Rasha Almulaiki, a Yemeni-American feminist activist, echoed Zahr's comments.

"It really does the Arab-American movement a disservice if we don't go out to vote because of that single issue," she said. 

Almulaiki said she admires Sanders' consistent record on equality.

She added that she finds it "endearing" that Sanders' political speeches are not as polished as some of his opponents'.

Sanders' Dearborn rally was attended by dozens of Muslim women who wear the hijab, or headscarf, including Almulaiki. 

"It goes to show the type of diverse demographic that Bernie speaks to. Also, we're in Yemeniville," Almulaiki said of south Dearborn, where the campaign event took place.

Part of the movement

Maya Berry, the executive director of the Arab American Institute (AAI), a Washington-based political advocacy organisation, said young Arab Americans are not different than the general electorate.

"Having seen Sanders' campaign and the direction it took, and seeing the way it has been mobilising people across the country, with a particular focus on young people, it is not surprising to me that Arab-American college students will be a part of that movement," she said.

She sees young Arab Americans' support for Sanders in the context of his broad appeal for the youth. Politically involved Arab Americans have often rated candidates according to their domestic policies, not views on conflicts in the Middle East, Berry said.

"If the candidates aren't particularly different or better in regards to foreign policy, then it doesn't make sense for me to focus it on that," she said. "I am going to look more at who has an education policy that works for me and my family, who is better on healthcare, who is focused on jobs that would impact my state more."

Berry said as a lawmaker Sanders has been focused on economic issues that he feels are important to his constituents. "He has not had a much of a profile on the Palestinian-Israeli conflict or the Middle East for some time," she said.

However, Berry added that Sanders' position on the Iraq War showed an important level of foreign policy knowledge.

"As history has demonstrated, he had the right position on that," she said.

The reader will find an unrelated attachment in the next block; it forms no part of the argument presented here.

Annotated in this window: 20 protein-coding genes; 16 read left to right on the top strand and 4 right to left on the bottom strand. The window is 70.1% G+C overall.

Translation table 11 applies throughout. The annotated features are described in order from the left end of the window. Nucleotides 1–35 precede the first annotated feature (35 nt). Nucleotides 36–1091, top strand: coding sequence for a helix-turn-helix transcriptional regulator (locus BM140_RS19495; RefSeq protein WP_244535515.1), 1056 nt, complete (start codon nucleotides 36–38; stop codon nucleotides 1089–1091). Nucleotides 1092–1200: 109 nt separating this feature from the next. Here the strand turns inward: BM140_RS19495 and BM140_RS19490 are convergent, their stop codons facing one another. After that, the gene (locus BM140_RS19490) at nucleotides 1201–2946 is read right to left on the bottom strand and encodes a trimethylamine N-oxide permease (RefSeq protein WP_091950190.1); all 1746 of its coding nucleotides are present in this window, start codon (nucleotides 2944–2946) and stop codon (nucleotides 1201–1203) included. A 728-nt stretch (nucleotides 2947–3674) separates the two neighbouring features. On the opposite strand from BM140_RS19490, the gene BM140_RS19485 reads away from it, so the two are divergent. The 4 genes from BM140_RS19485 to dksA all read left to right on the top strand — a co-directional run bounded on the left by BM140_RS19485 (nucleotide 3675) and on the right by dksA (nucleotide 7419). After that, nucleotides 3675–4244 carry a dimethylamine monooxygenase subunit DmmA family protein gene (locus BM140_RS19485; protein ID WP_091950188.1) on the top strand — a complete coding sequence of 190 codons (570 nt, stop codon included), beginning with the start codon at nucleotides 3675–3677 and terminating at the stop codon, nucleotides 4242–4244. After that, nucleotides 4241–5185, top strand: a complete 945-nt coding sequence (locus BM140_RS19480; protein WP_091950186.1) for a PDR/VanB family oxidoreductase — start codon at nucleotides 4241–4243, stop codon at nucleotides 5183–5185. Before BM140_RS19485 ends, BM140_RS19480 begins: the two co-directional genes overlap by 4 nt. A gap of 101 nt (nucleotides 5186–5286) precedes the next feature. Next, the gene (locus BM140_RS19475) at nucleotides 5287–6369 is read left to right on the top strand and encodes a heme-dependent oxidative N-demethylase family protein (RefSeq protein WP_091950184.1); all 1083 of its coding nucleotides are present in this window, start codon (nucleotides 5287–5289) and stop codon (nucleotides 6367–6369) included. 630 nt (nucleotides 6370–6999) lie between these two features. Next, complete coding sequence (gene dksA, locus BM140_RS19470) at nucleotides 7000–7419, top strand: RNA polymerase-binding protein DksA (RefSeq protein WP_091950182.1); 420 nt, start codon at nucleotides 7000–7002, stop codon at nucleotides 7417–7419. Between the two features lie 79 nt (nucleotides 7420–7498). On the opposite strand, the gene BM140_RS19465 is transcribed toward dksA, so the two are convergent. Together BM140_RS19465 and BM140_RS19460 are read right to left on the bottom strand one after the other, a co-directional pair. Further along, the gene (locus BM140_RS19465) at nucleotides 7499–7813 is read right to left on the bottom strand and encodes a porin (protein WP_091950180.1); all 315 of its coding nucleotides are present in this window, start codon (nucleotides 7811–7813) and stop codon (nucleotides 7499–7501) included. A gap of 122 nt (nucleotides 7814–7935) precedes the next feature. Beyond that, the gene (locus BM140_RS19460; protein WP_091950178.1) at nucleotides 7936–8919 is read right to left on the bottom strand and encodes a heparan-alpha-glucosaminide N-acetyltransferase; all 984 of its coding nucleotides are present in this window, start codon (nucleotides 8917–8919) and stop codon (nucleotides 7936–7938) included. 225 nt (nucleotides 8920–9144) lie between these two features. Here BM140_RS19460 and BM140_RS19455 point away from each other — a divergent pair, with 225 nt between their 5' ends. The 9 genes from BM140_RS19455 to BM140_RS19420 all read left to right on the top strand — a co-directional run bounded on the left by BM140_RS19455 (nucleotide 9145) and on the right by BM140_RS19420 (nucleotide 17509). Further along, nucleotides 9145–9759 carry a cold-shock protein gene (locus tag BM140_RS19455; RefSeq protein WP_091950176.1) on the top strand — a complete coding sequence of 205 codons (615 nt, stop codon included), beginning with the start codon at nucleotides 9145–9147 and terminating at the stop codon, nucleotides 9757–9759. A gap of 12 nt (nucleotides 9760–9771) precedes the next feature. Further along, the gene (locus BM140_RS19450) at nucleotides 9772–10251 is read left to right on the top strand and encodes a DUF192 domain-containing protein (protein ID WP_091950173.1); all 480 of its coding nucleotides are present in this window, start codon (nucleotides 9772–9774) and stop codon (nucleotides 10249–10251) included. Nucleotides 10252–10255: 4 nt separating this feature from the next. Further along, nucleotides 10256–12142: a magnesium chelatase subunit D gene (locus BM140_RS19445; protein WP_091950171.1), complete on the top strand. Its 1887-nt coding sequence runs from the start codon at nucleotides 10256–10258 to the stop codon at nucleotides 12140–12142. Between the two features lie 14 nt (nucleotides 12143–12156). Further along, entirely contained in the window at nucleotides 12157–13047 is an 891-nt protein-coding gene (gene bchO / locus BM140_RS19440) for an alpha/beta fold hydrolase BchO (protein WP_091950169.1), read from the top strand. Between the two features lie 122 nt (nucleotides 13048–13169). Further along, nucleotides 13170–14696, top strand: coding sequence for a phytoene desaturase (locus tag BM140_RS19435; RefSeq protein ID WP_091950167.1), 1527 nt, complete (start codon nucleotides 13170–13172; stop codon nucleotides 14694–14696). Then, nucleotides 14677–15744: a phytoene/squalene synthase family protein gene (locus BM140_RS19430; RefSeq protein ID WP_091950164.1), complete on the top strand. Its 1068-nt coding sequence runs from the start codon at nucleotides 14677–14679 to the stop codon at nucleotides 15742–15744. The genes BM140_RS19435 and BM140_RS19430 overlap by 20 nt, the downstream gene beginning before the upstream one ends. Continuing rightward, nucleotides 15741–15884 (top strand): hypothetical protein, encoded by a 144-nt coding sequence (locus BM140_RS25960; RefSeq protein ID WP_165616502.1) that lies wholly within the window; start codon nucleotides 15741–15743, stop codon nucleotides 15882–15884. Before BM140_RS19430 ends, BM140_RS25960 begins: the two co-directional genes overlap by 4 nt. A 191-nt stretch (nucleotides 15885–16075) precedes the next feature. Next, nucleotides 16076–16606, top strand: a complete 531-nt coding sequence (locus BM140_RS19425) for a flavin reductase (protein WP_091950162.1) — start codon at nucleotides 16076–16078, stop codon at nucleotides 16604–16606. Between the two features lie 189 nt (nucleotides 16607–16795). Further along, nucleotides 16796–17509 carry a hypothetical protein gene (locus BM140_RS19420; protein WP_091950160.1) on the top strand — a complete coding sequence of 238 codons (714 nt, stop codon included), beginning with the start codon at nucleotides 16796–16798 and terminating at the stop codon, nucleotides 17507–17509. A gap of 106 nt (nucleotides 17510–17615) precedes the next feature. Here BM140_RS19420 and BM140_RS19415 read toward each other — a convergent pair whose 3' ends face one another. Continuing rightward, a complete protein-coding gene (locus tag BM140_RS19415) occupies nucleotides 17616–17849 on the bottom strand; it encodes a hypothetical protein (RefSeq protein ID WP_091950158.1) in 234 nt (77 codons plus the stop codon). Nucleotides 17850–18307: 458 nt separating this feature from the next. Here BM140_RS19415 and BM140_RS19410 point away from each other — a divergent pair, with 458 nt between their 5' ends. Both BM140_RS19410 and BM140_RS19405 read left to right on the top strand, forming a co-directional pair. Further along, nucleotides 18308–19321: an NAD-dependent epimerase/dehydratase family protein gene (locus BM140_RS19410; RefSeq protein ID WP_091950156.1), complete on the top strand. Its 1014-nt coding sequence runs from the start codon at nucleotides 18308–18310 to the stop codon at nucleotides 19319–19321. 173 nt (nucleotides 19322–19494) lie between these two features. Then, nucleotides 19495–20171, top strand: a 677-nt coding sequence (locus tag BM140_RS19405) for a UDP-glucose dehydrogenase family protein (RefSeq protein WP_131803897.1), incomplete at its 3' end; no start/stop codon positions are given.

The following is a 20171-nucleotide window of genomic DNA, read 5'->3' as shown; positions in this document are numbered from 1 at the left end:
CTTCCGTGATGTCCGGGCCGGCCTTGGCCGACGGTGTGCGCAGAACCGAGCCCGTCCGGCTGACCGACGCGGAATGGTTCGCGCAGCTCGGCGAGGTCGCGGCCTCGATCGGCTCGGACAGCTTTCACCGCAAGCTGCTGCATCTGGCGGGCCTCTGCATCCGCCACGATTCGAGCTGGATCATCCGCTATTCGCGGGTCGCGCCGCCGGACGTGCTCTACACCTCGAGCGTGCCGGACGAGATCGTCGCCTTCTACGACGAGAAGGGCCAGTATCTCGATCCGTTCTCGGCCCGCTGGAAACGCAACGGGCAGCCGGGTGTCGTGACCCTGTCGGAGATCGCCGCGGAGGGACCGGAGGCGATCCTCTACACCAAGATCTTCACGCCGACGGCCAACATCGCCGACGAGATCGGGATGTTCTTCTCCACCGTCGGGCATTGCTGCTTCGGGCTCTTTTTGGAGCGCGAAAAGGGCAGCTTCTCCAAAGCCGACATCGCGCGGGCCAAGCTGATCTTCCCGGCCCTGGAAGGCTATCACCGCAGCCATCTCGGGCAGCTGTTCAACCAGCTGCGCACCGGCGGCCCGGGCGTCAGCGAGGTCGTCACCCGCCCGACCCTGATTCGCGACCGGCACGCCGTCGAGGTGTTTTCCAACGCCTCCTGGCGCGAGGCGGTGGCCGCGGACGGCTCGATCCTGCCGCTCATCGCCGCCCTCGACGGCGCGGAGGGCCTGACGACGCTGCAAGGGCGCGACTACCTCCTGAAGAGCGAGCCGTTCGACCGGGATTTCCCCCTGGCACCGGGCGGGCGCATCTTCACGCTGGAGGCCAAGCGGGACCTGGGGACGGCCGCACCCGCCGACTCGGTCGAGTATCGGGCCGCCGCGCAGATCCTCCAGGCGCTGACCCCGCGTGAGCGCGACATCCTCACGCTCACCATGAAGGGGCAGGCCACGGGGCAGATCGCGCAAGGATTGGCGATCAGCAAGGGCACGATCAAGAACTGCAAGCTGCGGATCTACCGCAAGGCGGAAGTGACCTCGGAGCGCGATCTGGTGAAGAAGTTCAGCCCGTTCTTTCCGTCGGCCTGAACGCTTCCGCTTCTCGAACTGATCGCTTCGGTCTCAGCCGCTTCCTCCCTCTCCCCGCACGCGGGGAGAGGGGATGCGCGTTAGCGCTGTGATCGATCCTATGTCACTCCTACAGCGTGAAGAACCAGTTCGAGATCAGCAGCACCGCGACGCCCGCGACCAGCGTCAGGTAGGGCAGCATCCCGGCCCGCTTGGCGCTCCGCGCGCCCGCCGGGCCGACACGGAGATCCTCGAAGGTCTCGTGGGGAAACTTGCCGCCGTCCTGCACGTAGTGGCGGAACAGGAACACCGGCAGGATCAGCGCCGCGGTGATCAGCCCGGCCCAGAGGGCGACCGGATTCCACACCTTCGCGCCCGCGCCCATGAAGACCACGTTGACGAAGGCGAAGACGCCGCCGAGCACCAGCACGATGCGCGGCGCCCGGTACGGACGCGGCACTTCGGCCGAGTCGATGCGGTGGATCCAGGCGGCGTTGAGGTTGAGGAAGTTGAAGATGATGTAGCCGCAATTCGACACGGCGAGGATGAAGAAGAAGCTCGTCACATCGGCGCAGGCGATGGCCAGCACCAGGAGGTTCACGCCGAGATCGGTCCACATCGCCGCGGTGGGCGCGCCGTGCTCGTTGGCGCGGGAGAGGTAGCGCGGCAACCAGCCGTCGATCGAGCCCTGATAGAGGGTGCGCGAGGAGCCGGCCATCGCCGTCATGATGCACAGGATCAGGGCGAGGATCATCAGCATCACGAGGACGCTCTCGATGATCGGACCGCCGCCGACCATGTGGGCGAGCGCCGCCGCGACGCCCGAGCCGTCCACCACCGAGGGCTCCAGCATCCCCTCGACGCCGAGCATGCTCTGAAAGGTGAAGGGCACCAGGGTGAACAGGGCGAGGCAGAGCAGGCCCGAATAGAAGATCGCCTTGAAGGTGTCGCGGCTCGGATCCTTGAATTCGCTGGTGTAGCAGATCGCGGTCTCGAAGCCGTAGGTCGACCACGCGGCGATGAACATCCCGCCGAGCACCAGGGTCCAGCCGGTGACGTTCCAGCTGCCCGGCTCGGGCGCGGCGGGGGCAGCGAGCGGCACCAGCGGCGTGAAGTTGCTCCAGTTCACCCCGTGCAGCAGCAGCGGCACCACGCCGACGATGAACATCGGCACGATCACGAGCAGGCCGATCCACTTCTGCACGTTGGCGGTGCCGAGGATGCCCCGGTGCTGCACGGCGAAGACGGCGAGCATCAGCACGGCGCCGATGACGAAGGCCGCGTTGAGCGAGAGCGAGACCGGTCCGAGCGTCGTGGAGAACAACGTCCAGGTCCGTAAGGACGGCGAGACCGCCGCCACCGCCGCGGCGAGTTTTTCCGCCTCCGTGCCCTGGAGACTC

Sanders' ratings have surged in the polls over the past few months. Although he is still behind former secretary of state Clinton, he managed to close the popularity gap to 10 percentage points and win the New Hampshire primary.

The appeal

Sanders' promises to make public colleges tuition-free and reform student debt have earned him the support of younger voters. The senator's simple, down-to-earth demeanour is also registering well with young people.

"He is very humble. He is very good for minorities. He is more for the working class," Ingham Elqadhi, 20, said. 

Ilfat Maatouk, a 25-year-old engineer, said Sanders gives her hope that change is possible at the national level.

"He's a refreshing candidate, and he comes at a time when most young people have lost faith in our own political system," she said. "His integrity, his passion and energy revive our political interest. He is able to gather crowds of tens of thousands of people who are fed up with the hypocrisy and empty promises of Washington."

Maatouk added that Sanders may not be able to fulfil all the goals he set, but that it is great to see a politician taking on wealthy corporations and advocating for the people. 

Rawia Elmuflahi, 17, is not old enough to vote, but she came to the rally to show her support for Sanders. 

"He's real," she said. "He is upfront, and he says what he believes in."

Mahdi Shoukr, a Henry Ford College student, said he supports Sanders for his education platform. Asked if he thinks the candidate can deliver on his plans to eliminate tuition, Shoukr said: "I hope so, for my debt's sake."

Everyone attending the campaign rally in Dearborn had to undergo a security check. Supporters stood in front of the building for hours before the doors opened.

"Three hours in line to see #BernieSanders. I haven't waited this long to see a Jewish guy since the last time I was at Tel Aviv airport," Zahr, the comedian, tweeted.